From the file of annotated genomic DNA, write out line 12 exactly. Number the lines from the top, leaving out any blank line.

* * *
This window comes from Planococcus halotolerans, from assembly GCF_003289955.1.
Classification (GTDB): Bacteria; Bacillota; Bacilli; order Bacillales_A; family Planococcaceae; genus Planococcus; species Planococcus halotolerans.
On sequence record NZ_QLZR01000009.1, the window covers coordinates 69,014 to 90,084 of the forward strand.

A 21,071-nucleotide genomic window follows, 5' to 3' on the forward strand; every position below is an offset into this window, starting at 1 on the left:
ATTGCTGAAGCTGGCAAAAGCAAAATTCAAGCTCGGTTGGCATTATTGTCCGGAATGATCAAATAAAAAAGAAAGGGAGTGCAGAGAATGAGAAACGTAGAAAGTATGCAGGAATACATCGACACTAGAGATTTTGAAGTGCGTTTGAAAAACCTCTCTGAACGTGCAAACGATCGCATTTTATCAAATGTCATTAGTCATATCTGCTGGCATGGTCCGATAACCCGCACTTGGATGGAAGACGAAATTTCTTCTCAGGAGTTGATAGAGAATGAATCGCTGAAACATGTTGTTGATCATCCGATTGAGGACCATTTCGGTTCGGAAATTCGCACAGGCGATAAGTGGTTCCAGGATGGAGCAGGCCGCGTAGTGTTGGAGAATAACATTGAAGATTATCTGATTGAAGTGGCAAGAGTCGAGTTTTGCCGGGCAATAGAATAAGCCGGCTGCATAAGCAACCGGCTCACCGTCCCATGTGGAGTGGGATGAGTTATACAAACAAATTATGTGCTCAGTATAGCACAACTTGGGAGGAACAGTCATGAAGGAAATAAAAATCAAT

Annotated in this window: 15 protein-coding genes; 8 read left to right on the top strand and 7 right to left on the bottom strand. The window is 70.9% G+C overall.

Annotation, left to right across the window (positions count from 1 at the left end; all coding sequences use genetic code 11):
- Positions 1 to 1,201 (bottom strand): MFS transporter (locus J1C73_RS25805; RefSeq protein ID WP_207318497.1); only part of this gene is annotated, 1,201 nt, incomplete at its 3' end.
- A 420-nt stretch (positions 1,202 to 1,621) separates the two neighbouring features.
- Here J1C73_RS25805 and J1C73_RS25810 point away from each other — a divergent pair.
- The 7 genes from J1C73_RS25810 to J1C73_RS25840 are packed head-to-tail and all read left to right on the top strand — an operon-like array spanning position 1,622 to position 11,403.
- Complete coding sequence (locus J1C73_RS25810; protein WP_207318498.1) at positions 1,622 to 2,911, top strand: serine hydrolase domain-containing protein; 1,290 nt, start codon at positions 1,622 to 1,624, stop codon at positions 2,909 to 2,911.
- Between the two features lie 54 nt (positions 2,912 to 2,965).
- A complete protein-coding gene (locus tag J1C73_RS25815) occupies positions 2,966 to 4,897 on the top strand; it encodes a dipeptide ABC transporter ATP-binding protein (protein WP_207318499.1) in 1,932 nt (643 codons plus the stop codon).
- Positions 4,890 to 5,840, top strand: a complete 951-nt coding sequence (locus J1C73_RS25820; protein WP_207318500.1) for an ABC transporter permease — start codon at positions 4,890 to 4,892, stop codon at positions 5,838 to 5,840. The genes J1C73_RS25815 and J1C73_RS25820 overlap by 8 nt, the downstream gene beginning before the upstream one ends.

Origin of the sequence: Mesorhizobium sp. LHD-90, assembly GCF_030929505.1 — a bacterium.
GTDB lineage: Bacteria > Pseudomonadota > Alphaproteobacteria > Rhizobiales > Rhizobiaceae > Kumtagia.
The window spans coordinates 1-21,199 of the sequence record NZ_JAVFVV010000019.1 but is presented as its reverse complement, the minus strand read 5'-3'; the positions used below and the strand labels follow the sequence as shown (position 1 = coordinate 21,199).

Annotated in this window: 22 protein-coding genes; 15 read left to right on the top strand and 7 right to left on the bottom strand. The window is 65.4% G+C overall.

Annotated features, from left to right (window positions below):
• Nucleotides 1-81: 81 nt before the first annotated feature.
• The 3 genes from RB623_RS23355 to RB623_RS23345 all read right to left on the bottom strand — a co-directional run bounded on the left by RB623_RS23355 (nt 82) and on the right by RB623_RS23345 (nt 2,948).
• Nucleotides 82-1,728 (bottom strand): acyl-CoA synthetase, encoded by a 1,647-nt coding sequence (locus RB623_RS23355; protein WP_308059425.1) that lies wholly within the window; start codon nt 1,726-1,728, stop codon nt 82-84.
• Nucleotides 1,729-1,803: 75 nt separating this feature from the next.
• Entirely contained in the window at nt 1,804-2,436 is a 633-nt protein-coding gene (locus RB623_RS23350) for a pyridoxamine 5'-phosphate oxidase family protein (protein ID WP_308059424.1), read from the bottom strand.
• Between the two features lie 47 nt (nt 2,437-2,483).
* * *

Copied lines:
- Complete coding sequence (locus J1C73_RS25810; protein WP_207318498.1) at positions 1,622 to 2,911, top strand: serine hydrolase domain-containing protein; 1,290 nt, start codon at positions 1,622 to 1,624, stop codon at positions 2,909 to 2,911.